During the rest of our time at this stop we enjoyed the park with long walks and campfires. Mike tried to fish a couple of times, but it was always too windy and cold to be much fun. Of course, it was February and Oklahoma is cold in the winter. We had a large collection of snow days at this stop too. There were many days that we stayed hunkered down inside- dressed in lots of layers and huddled under blankets. We read lots of books and watched lots of television while we waited for breaks in the weather.
When Mike made our first reservations in Oklahoma, it was only for a couple of nights at a KOA along I-40 between Checotah (Carrie Underwood’s home town) and Henryetta (Troy Aikman’s home town). It was going to be a long drive out of Arkansas through the winding mountain roads of the Ouachita National Forest. He knew we would be ready to stop driving for the day as soon as we got west of Fort Smith and into The Sooner State.
The park was small and loud because it was directly on the interstate. Hooking up was a bit of an adventure on this stop. Mike was having issues with the electrical supply so in order to stay out of the way, I hooked the dogs up outside and walked alone down a path to Lake Eufaula – which was the northern boundary of the park property. There was a chicken coop on the way to the path. I knew good and well that navigating my way past that ‘attraction’ would have been a giant headache with Cessna and Piper in tow, so I wanted to see if I could find an alternate route without having to control them during my exploration.
It was a nice peaceful walk down to the water, but once I got out of the woods and into the open air – the northern wind was howling like a hurricane was blowing in. It didn’t look like we were going to enjoy any part of that lake shore in the near future. When I got back to our camp Piper was waiting outside and Cessna was nowhere to be seen. I figured she had started barking and Mike had put her back inside. I went to check and she wasn’t anywhere in the Monaco either. I looked back outside and she was, in fact, gone from her end of the leash. Crap.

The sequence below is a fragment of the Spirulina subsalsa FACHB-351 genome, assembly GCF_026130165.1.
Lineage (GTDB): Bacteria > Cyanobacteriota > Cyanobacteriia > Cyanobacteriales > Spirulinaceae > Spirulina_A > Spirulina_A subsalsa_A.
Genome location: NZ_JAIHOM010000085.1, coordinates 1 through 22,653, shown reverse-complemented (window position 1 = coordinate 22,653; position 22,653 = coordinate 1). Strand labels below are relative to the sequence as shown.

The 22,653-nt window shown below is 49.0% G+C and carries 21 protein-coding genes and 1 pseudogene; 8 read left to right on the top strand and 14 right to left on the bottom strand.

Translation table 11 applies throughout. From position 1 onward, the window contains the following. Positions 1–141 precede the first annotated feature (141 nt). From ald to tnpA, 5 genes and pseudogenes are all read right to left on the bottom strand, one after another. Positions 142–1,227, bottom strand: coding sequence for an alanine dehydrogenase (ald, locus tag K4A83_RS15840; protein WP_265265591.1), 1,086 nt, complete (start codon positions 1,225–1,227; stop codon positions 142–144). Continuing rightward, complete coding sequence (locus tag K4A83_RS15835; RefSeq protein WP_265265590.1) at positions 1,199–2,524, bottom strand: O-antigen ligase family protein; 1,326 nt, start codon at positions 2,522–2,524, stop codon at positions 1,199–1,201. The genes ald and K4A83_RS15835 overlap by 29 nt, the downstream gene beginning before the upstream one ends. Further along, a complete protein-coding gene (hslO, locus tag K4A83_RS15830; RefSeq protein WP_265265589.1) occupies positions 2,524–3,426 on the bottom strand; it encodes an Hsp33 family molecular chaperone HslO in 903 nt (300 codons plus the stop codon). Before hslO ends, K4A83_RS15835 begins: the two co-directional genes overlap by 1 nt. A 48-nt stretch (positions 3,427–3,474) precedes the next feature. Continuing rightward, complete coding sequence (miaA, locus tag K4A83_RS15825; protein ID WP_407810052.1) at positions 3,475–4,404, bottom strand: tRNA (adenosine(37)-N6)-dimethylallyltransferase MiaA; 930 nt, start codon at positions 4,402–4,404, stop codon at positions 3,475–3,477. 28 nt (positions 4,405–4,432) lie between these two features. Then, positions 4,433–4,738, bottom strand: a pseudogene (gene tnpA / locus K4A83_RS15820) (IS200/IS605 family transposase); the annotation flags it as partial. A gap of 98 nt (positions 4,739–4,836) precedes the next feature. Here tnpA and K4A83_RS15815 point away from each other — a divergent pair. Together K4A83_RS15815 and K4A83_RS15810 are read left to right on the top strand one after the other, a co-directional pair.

Mike and I split up. I went toward the highway. Since Mike is smarter than I am, he went toward the chicken coop. There she was… trying her best to find an opening in the fence that would allow her access to the hen house. After we got her back home, we both went back over and combed the area for a large collection of feathers. I was dreading the chance that I might have to tell the owner our big dog had just made a feast of one of her cute little chickens. Luckily, her quest had been thwarted in time.
As we sipped our ‘first night martinis’ at sunset, we decided we would spend the next day doing some recon of other RV parks in the area. This one was just a little too far from Tulsa and Oklahoma City. It had been a good stopping point after the drive from Arkansas, but it wasn’t somewhere we really wanted to be for two weeks.
We ended up finding a great spot at Keystone State Park, just about 20 minutes west of downtown Tulsa. After two nights along the highway, we got up early the third day and left the campground by 9:30. It was only about 90 minutes to the next stop, so we wanted to get there and get set up before we lost a whole other day to travel logistics.